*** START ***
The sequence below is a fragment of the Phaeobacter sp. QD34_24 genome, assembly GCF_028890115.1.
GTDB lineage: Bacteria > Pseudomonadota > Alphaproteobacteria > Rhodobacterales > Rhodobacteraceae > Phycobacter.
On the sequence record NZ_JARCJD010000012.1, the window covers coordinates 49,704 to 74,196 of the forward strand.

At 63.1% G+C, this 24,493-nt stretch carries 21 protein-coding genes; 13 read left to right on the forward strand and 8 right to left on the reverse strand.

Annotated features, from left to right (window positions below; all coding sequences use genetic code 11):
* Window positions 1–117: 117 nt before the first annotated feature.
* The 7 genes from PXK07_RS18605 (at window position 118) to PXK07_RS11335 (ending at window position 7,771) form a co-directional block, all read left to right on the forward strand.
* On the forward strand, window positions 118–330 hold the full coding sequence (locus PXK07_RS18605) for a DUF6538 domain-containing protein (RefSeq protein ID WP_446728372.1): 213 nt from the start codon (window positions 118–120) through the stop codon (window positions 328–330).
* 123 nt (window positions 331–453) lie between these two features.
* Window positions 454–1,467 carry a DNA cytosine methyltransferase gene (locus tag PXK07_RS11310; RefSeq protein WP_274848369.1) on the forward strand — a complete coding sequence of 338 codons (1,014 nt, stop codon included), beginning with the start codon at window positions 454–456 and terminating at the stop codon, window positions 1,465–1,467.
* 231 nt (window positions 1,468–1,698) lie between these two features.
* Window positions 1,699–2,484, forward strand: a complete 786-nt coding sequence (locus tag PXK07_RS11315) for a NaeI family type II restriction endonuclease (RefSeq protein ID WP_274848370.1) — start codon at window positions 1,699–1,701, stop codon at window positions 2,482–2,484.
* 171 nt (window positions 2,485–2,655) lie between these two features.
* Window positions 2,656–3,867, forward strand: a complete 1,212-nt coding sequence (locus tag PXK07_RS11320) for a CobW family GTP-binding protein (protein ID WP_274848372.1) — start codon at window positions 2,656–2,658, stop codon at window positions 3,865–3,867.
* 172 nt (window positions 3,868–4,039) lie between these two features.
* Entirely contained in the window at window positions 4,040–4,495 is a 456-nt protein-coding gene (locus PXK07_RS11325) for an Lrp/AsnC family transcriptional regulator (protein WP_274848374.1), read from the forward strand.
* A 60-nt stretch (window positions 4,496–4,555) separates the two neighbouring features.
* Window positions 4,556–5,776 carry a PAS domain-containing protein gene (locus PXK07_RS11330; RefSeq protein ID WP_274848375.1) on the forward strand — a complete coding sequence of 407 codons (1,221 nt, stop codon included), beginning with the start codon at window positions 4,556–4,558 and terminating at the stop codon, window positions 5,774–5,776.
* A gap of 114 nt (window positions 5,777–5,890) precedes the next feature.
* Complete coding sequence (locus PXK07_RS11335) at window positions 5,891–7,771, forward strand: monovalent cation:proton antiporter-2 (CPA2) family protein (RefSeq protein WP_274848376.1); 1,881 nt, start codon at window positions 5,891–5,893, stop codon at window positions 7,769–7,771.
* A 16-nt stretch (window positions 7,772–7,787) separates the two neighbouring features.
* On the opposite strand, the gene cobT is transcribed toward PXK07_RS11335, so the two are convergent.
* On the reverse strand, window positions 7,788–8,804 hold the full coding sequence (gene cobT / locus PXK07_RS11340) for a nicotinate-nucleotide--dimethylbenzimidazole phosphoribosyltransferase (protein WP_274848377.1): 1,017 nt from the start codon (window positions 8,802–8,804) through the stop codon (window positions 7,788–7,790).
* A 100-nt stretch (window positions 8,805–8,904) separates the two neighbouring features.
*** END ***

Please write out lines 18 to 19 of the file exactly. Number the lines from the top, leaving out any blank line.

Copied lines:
* Window positions 4,556–5,776 carry a PAS domain-containing protein gene (locus PXK07_RS11330; RefSeq protein ID WP_274848375.1) on the forward strand — a complete coding sequence of 407 codons (1,221 nt, stop codon included), beginning with the start codon at window positions 4,556–4,558 and terminating at the stop codon, window positions 5,774–5,776.
* A gap of 114 nt (window positions 5,777–5,890) precedes the next feature.